East St. Louis

(Rachel Lippmann/St. Louis Public Radio)

Services are scheduled for two East St. Louis children whose mother is facing charges that accuse her of killing them with a shotgun.

Twenty-five-year-old Yokeia Smith is charged in St. Clair County with first-degree murder in the deaths last Wednesday of 5-year-old Levada Brown and 4-year-old Yokela Smith.

The mother is jailed in St. Louis, where she was arrested after police say she hit two pedestrians near St. Louis' Gateway Arch.

(Photo Courtesy St. Louis Metropolitan Police Department)

Updated at 3:20 pm with information from  the Illinois Department of Children and Family Services

Updated with comments from Yokeia Smith's family and officials

Updated at 1:15 pm to correct amount of bail and add information on father of the slain son.

A 25-year-old East St. Louis woman faces first degree murder charges for allegedly shooting two of her children in the head with a shotgun.

(via Flickr/Lauren Manning)

Illinois' board of education says a former top federal prosecutor will head a probe it has launched into spending by East St. Louis' cash-strapped public school system.

Friday's announcement of the probe comes as the 7,500-student district is under state control and beset by questions about its paying millions on consultants and conventions.

The state board says the probe will be headed by A. Courtney Cox, southern Illinois' former U.S. attorney. His firm will be paid up to $100,000 a year to do the investigation, at the district's expense.

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East St. Louis is weighing whether to appeal a federal jury's verdict in favor of two former city officials who claimed they were fired because they spoke out about racial discrimination in the city's hiring process.

The Belleville News-Democrat reports that jurors in Benton deliberated about four hours before ruling Wednesday in favor of former police and fire commissioners Della Murphy and Wyatt Frazer.

(Rachel Lippmann/St. Louis Public Radio)

A yearly effort by the Illinois Environmental Protection Agency to clean up discarded tires is underway in the Metro East.

Front loaders were hard at work at a city-owned lot in East St. Louis Wednesday afternoon dropping tires into tractor trailers. The contractors, which will haul away the old tires to be reused, are funded with a fee that customers pay on new tires.

(via Flickr/RealEstateZebra)

The East St. Louis Fire Department will soon be able to bolster their efforts and staffing with a federal grant, the Belleville News-Democrat reports.

(via Flickr/Lauren Manning)

Illinois' education chief is giving East St. Louis' school district an ultimatum - fix the way it deals with some 1,500 special-education students or face "aggressive actions," including having the school system dissolved.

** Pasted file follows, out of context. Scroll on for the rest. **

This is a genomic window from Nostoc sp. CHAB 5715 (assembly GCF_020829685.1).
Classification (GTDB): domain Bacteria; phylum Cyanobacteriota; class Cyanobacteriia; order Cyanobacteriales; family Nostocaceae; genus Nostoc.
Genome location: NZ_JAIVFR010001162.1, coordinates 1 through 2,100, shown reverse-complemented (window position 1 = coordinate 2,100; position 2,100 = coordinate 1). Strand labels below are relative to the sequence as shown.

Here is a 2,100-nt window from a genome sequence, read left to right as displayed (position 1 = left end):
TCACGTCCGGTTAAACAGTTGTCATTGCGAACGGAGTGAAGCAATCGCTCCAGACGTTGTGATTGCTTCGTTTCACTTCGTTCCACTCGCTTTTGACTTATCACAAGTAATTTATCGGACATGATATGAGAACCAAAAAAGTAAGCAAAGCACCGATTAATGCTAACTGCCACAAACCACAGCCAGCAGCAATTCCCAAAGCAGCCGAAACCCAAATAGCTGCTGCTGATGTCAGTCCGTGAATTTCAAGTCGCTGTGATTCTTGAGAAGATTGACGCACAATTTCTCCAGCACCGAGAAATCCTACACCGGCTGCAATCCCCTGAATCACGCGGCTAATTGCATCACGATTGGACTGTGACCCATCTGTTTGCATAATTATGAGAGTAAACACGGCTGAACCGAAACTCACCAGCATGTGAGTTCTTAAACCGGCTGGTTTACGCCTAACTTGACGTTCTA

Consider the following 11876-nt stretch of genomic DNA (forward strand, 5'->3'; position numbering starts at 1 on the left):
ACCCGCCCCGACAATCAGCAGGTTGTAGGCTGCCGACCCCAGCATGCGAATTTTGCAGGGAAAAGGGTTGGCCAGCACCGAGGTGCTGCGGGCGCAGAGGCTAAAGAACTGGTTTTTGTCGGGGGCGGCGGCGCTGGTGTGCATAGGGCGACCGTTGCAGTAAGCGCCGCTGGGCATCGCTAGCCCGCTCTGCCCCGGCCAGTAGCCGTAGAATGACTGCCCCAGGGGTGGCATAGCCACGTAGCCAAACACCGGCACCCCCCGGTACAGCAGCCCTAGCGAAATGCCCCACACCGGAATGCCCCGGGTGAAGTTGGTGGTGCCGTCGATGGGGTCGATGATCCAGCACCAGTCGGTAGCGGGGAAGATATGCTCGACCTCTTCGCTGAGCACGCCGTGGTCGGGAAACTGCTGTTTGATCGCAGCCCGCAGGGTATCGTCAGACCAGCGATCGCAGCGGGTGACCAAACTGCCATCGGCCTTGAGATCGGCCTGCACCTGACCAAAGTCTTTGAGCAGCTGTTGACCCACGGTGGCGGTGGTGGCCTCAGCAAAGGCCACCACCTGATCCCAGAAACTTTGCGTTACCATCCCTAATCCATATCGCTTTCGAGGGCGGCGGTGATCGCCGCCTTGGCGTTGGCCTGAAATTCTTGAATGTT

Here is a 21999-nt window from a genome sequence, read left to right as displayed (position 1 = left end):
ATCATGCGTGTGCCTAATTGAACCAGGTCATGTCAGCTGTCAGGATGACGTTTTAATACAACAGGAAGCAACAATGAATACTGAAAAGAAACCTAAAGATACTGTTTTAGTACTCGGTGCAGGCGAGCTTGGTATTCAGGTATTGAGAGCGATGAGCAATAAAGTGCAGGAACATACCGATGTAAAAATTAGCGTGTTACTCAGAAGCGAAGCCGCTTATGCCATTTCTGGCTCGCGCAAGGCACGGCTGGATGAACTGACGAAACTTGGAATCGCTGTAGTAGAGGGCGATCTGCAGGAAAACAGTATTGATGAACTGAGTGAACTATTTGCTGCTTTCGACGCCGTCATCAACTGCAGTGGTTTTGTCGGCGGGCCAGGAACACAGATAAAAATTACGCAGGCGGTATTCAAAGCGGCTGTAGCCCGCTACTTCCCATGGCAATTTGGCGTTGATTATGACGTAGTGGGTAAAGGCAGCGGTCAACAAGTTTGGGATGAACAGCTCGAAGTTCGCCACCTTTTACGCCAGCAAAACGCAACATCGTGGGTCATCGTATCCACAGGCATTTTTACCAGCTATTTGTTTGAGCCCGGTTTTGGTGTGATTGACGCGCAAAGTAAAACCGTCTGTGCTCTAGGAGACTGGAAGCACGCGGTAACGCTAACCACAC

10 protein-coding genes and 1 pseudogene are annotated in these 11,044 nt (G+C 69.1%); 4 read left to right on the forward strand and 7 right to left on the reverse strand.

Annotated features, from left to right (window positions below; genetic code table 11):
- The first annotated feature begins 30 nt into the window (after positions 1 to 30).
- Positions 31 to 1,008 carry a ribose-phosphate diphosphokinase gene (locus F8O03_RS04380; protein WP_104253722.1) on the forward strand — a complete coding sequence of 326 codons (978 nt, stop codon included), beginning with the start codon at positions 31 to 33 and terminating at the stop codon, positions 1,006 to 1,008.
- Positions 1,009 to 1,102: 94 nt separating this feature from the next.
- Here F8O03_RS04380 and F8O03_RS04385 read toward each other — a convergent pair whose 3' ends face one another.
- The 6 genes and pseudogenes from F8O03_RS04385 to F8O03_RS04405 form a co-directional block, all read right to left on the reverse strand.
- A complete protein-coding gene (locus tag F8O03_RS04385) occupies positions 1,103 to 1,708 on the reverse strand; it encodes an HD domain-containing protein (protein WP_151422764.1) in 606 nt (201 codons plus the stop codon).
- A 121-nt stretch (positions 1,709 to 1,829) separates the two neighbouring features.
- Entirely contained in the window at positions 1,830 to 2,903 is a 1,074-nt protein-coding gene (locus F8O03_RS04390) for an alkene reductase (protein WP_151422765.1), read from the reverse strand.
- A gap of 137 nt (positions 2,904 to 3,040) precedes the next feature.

The ongoing process in East St. Louis concerning 16 police officer layoffs has gone back and forth, but the discussion between police union leaders and city officials seems to have made some significant progress.

(Flickr Creative Commons User conner395)
  • If you thought your neighborhood was like a skating rink this morning, you certainly were not alone. Freezing rain coated the St. Louis area with a nasty glaze of ice, causing trouble on the roads. It was worse in rural areas and the Missouri Department of Transportation continues to treat streets with salt, and, believe it or not, beet juice.
  • Sheriff's deputies in St. Clair county got some bad news on Tuesday - 13 of the 46 deputies will be losing their jobs effective Jan. 15. The Belleville News-Democrat reports that this comes after the Illinois Fraternal Order of Police union rejected a proposal by the county to increase their wages by 1 percent, a margin deemed too small by the union compared to similar-sized departments in Illinois, including Madison County the paper reports. Also in St. Clair county,  the East St. Louis city council is scheduled to vote on Friday on a proposal to layoff 26 city employees, including 19 police officers effective Jan. 1.  Laying off 19 police officers means that the police department will be left with 43 police officers -- the department had more than 70 officers just a few years ago. With a reduced force it will be tougher to police an area that, so far, has seen 25 homicides this year.
  • The U.S. Senate is debating President Obama's top foreign policy priority, a U.S.-Russia nuclear arms treaty. Democrats prevailed in a test vote Wednesday after Republicans threatened to delay work on the pact, known as the START treaty. Missouri Democratic Senator Claire McCaskill emphasized that the treaty with Russia is vital for the success of American troops fighting in Afghanistan:

"It is a very important treaty for our troops in Afghanistan because the supply lines for our troops in Afghanistan go through Russia and our relationship with Russia is very, very important, especially as you look at our plans on missile defense." - Claire McCaskill